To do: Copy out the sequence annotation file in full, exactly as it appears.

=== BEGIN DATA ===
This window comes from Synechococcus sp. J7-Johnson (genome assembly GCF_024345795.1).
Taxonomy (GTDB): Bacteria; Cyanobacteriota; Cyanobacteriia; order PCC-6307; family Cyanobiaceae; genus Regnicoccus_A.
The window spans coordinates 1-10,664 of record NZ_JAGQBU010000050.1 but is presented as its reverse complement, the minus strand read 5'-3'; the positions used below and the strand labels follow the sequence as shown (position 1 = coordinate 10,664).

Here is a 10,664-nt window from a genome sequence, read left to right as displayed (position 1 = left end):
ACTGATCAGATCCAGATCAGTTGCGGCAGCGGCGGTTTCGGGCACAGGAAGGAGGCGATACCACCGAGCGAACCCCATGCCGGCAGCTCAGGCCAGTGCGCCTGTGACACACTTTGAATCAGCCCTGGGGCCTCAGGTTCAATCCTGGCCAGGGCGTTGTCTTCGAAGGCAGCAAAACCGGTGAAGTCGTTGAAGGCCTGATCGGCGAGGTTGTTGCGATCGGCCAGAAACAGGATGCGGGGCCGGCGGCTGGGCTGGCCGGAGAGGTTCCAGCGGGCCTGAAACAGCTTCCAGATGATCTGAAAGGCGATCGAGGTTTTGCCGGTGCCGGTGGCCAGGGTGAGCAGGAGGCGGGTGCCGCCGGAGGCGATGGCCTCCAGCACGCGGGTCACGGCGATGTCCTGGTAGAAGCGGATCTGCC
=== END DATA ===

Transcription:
This window comes from Synechococcus sp. J7-Johnson (genome assembly GCF_024345795.1).
Taxonomy (GTDB): Bacteria; Cyanobacteriota; Cyanobacteriia; order PCC-6307; family Cyanobiaceae; genus Regnicoccus_A.
The window spans coordinates 1-10,664 of record NZ_JAGQBU010000050.1 but is presented as its reverse complement, the minus strand read 5'-3'; the positions used below and the strand labels follow the sequence as shown (position 1 = coordinate 10,664).

Here is a 10,664-nt window from a genome sequence, read left to right as displayed (position 1 = left end):
ACTGATCAGATCCAGATCAGTTGCGGCAGCGGCGGTTTCGGGCACAGGAAGGAGGCGATACCACCGAGCGAACCCCATGCCGGCAGCTCAGGCCAGTGCGCCTGTGACACACTTTGAATCAGCCCTGGGGCCTCAGGTTCAATCCTGGCCAGGGCGTTGTCTTCGAAGGCAGCAAAACCGGTGAAGTCGTTGAAGGCCTGATCGGCGAGGTTGTTGCGATCGGCCAGAAACAGGATGCGGGGCCGGCGGCTGGGCTGGCCGGAGAGGTTCCAGCGGGCCTGAAACAGCTTCCAGATGATCTGAAAGGCGATCGAGGTTTTGCCGGTGCCGGTGGCCAGGGTGAGCAGGAGGCGGGTGCCGCCGGAGGCGATGGCCTCCAGCACGCGGGTCACGGCGATGTCCTGGTAGAAGCGGATCTGCC